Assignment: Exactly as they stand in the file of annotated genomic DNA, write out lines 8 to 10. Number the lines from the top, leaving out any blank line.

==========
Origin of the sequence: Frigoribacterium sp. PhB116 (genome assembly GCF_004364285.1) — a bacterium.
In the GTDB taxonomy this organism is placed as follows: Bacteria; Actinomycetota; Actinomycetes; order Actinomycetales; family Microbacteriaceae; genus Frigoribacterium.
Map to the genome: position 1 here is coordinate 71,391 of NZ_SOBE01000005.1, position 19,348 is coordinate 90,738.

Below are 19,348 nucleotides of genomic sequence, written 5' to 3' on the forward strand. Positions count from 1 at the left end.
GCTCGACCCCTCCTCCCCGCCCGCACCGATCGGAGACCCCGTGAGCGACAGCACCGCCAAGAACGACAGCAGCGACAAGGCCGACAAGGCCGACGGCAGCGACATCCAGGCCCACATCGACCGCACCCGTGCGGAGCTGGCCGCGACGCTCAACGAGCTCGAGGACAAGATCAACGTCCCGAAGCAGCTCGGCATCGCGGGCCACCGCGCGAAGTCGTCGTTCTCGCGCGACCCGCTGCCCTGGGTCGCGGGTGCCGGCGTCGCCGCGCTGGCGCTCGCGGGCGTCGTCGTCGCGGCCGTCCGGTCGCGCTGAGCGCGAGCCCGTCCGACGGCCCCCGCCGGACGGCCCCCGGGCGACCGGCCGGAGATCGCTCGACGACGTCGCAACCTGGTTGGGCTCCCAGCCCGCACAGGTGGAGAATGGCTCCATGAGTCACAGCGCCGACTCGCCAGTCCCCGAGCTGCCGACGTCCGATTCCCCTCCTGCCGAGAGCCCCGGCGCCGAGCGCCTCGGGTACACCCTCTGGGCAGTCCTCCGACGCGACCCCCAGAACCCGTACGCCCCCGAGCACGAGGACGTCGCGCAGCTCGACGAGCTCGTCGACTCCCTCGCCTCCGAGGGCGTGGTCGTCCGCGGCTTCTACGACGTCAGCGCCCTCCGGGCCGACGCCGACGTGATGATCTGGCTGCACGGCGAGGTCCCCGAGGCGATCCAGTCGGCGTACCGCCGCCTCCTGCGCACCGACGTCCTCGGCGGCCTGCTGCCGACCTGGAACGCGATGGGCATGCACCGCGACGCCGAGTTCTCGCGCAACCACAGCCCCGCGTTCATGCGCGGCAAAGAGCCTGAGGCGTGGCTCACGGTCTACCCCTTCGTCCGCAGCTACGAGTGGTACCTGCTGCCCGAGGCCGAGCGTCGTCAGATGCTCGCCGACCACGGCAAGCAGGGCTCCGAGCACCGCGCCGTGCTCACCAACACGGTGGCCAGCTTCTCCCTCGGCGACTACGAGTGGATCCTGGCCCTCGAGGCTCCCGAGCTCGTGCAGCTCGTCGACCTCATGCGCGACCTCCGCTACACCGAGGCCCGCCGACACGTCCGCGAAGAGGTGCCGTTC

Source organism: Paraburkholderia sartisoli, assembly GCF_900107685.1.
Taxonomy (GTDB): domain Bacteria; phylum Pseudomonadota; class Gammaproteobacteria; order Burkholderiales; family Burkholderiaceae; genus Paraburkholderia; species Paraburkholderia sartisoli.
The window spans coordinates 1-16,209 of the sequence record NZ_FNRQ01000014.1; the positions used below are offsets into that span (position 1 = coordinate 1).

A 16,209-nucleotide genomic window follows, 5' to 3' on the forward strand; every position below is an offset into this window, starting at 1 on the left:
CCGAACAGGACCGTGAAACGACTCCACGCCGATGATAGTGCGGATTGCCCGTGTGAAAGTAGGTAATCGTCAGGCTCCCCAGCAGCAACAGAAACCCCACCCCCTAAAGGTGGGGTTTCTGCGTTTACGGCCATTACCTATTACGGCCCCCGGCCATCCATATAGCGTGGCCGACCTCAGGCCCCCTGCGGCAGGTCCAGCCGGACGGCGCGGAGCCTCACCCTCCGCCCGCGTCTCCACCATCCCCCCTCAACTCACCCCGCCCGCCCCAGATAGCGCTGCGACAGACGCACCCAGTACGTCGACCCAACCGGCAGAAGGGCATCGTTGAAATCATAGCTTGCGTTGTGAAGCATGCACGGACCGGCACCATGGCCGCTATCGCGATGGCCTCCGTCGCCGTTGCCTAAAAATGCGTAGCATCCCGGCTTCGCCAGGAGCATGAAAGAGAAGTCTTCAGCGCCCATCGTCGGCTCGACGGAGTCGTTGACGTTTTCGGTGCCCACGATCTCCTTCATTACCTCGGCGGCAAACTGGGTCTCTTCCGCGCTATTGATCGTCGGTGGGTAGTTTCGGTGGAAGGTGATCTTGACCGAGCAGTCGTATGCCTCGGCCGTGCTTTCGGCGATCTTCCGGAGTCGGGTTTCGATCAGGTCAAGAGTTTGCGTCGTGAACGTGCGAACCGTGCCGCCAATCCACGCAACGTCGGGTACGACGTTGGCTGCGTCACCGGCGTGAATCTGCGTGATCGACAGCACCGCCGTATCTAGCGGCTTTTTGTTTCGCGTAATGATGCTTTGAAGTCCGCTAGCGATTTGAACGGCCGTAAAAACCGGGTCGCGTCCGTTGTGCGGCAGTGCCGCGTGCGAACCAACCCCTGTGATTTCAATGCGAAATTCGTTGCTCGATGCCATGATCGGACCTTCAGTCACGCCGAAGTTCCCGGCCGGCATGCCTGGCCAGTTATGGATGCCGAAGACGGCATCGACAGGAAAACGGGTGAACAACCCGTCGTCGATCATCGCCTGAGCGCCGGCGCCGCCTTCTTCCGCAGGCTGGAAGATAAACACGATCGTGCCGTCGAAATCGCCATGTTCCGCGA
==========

The window spans coordinates 1-16,209 of the sequence record NZ_FNRQ01000014.1; the positions used below are offsets into that span (position 1 = coordinate 1).

A 16,209-nucleotide genomic window follows, 5' to 3' on the forward strand; every position below is an offset into this window, starting at 1 on the left:
CCGAACAGGACCGTGAAACGACTCCACGCCGATGATAGTGCGGATTGCCCGTGTGAAAGTAGGTAATCGTCAGGCTCCCCAGCAGCAACAGAAACCCCACCCCCTAAAGGTGGGGTTTCTGCGTTTACGGCCATTACCTATTACGGCCCCCGGCCATCCATATAGCGTGGCCGACCTCAGGCCCCCTGCGGCAGGTCCAGCCGGACGGCGCGGAGCCTCACCCTCCGCCCGCGTCTCCACCATCCCCCCTCAACTCACCCCGCCCGCCCCAGATAGCGCTGCGACAGACGCACCCAGTACGTCGACCCAACCGGCAGAAGGGCATCGTTGAAATCATAGCTTGCGTTGTGAAGCATGCACGGACCGGCACCATGGCCGCTATCGCGATGGCCTCCGTCGCCGTTGCCTAAAAATGCGTAGCATCCCGGCTTCGCCAGGAGCATGAAAGAGAAGTCTTCAGCGCCCATCGTCGGCTCGACGGAGTCGTTGACGTTTTCGGTGCCCACGATCTCCTTCATTACCTCGGCGGCAAACTGGGTCTCTTCCGCGCTATTGATCGTCGGTGGGTAGTTTCGGTGGAAGGTGATCTTGACCGAGCAGTCGTATGCCTCGGCCGTGCTTTCGGCGATCTTCCGGAGTCGGGTTTCGATCAGGTCAAGAGTTTGCGTCGTGAACGTGCGAACCGTGCCGCCAATCCACGCAACGTCGGGTACGACGTTGGCTGCGTCACCGGCGTGAATCTGCGTGATCGACAGCACCGCCGTATCTAGCGGCTTTTTGTTTCGCGTAATGATGCTTTGAAGTCCGCTAGCGATTTGAACGGCCGTAAAAACCGGGTCGCGTCCGTTGTGCGGCAGTGCCGCGTGCGAACCAACCCCTGTGATTTCAATGCGAAATTCGTTGCTCGATGCCATGATCGGACCTTCAGTCACGCCGAAGTTCCCGGCCGGCATGCCTGGCCAGTTATGGATGCCGAAGACGGCATCGACAGGAAAACGGGTGAACAACCCGTCGTCGATCATCGCCTGAGCGCCGGCGCCGCCTTCTTCCGCAGGCTGGAAGATAAACACGATCGTGCCGTCGAAATCGCCATGTTCCGCGA